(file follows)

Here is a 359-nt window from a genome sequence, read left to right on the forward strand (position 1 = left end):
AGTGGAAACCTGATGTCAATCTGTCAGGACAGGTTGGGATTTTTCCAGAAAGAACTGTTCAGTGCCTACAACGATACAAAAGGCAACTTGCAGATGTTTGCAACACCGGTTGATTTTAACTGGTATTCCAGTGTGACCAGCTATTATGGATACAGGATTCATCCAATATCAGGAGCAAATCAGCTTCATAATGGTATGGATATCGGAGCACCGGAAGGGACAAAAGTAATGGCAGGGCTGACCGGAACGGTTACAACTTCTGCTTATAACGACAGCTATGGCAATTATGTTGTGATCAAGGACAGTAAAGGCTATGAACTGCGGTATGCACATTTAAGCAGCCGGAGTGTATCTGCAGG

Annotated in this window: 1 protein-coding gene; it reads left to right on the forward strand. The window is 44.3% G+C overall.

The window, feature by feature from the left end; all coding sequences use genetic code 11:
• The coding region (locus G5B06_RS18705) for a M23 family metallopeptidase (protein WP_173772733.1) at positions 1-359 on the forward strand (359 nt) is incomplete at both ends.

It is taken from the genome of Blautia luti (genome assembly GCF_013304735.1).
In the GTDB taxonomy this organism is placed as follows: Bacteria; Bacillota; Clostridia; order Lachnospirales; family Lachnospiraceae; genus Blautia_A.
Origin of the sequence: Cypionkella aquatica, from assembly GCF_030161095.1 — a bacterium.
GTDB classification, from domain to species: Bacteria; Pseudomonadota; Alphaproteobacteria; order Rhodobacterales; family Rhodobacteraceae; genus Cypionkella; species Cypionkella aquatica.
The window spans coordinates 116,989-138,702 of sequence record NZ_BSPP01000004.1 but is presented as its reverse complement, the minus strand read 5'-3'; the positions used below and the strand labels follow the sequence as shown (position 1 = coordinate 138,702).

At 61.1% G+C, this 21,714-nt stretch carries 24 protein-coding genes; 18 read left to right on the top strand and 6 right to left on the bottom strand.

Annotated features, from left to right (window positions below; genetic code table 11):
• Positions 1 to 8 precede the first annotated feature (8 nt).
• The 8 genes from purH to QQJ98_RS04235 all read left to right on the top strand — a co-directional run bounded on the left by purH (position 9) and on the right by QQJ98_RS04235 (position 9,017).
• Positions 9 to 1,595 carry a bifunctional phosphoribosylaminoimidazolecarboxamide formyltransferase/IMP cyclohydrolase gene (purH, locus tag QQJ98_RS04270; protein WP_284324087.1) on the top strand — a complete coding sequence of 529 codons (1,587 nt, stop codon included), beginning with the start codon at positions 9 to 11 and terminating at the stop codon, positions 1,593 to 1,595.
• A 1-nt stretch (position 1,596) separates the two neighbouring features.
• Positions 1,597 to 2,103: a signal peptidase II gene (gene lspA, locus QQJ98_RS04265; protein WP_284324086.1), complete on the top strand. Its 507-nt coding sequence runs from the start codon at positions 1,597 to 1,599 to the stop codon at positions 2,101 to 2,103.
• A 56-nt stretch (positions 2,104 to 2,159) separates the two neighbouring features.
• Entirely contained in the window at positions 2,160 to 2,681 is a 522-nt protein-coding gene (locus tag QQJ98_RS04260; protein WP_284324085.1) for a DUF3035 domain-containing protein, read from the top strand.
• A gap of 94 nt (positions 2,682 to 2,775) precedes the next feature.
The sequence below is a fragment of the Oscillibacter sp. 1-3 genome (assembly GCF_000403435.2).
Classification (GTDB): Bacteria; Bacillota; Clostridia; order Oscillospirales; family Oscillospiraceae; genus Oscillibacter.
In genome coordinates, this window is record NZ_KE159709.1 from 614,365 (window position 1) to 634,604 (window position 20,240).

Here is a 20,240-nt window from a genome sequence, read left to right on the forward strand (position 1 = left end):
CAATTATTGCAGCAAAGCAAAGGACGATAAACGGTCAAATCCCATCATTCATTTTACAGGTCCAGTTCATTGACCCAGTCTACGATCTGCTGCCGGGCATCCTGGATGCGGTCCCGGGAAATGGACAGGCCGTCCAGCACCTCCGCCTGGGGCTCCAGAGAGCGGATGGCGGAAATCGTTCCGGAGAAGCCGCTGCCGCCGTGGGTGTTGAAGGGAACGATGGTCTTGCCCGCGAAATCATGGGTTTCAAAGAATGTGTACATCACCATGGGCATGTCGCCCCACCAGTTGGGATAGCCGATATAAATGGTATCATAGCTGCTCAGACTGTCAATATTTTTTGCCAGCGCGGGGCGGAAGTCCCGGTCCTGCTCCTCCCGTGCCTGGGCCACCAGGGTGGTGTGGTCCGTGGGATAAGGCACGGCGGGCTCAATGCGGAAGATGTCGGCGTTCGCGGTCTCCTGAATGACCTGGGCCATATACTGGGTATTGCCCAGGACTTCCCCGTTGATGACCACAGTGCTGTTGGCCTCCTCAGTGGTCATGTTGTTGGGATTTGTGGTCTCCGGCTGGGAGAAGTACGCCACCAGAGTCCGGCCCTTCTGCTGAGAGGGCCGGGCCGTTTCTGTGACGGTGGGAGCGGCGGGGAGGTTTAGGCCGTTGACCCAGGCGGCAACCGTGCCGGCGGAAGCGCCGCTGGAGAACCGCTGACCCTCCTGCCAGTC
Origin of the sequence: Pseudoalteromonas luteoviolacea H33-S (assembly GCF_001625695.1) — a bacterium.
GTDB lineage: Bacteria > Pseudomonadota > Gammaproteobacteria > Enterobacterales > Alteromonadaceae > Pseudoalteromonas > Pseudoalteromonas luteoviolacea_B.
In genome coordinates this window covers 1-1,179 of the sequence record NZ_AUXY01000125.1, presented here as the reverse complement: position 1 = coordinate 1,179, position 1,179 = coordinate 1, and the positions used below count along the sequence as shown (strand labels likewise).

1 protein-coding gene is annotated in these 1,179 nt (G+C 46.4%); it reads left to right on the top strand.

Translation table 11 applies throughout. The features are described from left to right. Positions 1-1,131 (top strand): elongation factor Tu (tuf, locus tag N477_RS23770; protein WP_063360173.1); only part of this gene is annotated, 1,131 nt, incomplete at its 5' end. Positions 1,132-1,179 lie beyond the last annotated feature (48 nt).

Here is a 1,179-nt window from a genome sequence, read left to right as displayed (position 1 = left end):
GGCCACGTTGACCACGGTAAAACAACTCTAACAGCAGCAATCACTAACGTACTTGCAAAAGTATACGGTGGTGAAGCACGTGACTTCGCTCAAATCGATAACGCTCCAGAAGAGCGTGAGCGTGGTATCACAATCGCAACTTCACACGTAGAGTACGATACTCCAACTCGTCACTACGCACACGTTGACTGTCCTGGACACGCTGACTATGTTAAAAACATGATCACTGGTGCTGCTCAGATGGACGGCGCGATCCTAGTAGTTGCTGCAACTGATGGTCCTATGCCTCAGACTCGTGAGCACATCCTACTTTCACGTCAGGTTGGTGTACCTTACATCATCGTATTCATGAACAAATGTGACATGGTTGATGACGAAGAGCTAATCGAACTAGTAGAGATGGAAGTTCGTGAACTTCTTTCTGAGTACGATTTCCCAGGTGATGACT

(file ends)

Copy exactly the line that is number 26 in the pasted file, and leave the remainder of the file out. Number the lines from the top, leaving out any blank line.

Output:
Origin of the sequence: Pseudoalteromonas luteoviolacea H33-S (assembly GCF_001625695.1) — a bacterium.